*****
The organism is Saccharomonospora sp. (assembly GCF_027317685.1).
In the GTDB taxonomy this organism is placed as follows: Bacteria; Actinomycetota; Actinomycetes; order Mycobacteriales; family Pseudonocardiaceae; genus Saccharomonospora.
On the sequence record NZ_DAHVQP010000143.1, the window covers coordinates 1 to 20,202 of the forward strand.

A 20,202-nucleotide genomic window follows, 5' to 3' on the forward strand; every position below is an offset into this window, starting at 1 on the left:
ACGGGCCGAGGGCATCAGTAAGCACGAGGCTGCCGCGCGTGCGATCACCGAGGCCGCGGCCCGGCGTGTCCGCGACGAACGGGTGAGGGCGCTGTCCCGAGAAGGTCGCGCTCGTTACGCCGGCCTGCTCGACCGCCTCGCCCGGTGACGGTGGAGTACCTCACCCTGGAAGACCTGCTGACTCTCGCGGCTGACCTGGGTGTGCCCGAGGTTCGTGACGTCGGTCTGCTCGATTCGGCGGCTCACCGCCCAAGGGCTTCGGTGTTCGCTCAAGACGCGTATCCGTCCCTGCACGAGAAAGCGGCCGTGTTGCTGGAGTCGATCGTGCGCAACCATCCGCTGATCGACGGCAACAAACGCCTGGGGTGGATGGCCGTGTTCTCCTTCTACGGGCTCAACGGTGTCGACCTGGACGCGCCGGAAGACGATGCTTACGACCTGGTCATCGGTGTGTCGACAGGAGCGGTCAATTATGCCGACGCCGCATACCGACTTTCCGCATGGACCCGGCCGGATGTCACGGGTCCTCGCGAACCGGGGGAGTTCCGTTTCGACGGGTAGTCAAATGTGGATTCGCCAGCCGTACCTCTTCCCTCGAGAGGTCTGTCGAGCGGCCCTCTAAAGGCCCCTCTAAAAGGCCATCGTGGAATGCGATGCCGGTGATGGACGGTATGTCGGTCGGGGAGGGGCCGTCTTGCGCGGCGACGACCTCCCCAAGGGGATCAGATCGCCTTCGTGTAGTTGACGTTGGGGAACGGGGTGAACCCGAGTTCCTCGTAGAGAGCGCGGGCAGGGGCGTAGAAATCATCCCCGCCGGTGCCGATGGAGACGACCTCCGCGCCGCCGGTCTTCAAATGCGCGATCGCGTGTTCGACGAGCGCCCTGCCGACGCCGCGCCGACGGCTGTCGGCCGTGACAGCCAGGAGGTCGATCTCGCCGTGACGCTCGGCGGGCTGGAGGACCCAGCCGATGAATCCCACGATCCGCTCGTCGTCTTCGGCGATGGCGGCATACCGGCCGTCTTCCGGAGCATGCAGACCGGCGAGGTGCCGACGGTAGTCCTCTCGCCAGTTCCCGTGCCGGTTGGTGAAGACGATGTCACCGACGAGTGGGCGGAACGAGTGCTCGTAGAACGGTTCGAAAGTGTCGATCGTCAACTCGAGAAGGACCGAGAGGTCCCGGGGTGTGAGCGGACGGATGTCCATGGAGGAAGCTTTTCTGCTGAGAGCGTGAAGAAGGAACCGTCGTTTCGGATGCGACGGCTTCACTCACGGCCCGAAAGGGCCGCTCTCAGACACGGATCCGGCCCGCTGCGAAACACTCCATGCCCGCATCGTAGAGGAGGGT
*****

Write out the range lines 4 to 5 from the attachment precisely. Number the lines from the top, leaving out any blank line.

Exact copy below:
A 20,202-nucleotide genomic window follows, 5' to 3' on the forward strand; every position below is an offset into this window, starting at 1 on the left:
ACGGGCCGAGGGCATCAGTAAGCACGAGGCTGCCGCGCGTGCGATCACCGAGGCCGCGGCCCGGCGTGTCCGCGACGAACGGGTGAGGGCGCTGTCCCGAGAAGGTCGCGCTCGTTACGCCGGCCTGCTCGACCGCCTCGCCCGGTGACGGTGGAGTACCTCACCCTGGAAGACCTGCTGACTCTCGCGGCTGACCTGGGTGTGCCCGAGGTTCGTGACGTCGGTCTGCTCGATTCGGCGGCTCACCGCCCAAGGGCTTCGGTGTTCGCTCAAGACGCGTATCCGTCCCTGCACGAGAAAGCGGCCGTGTTGCTGGAGTCGATCGTGCGCAACCATCCGCTGATCGACGGCAACAAACGCCTGGGGTGGATGGCCGTGTTCTCCTTCTACGGGCTCAACGGTGTCGACCTGGACGCGCCGGAAGACGATGCTTACGACCTGGTCATCGGTGTGTCGACAGGAGCGGTCAATTATGCCGACGCCGCATACCGACTTTCCGCATGGACCCGGCCGGATGTCACGGGTCCTCGCGAACCGGGGGAGTTCCGTTTCGACGGGTAGTCAAATGTGGATTCGCCAGCCGTACCTCTTCCCTCGAGAGGTCTGTCGAGCGGCCCTCTAAAGGCCCCTCTAAAAGGCCATCGTGGAATGCGATGCCGGTGATGGACGGTATGTCGGTCGGGGAGGGGCCGTCTTGCGCGGCGACGACCTCCCCAAGGGGATCAGATCGCCTTCGTGTAGTTGACGTTGGGGAACGGGGTGAACCCGAGTTCCTCGTAGAGAGCGCGGGCAGGGGCGTAGAAATCATCCCCGCCGGTGCCGATGGAGACGACCTCCGCGCCGCCGGTCTTCAAATGCGCGATCGCGTGTTCGACGAGCGCCCTGCCGACGCCGCGCCGACGGCTGTCGGCCGTGACAGCCAGGAGGTCGATCTCGCCGTGACGCTCGGCGGGCTGGAGGACCCAGCCGATGAATCCCACGATCCGCTCGTCGTCTTCGGCGATGGCGGCATACCGGCCGTCTTCCGGAGCATGCAGACCGGCGAGGTGCCGACGGTAGTCCTCTCGCCAGTTCCCGTGCCGGTTGGTGAAGACGATGTCACCGACGAGTGGGCGGAACGAGTGCTCGTAGAACGGTTCGAAAGTGTCGATCGTCAACTCGAGAAGGACCGAGAGGTCCCGGGGTGTGAGCGGACGGATGTCCATGGAGGAAGCTTTTCTGCTGAGAGCGTGAAGAAGGAACCGTCGTTTCGGATGCGACGGCTTCACTCACGGCCCGAAAGGGCCGCTCTCAGACACGGATCCGGCCCGCTGCGAAACACTCCATGCCCGCATCGTAGAGGAGGGT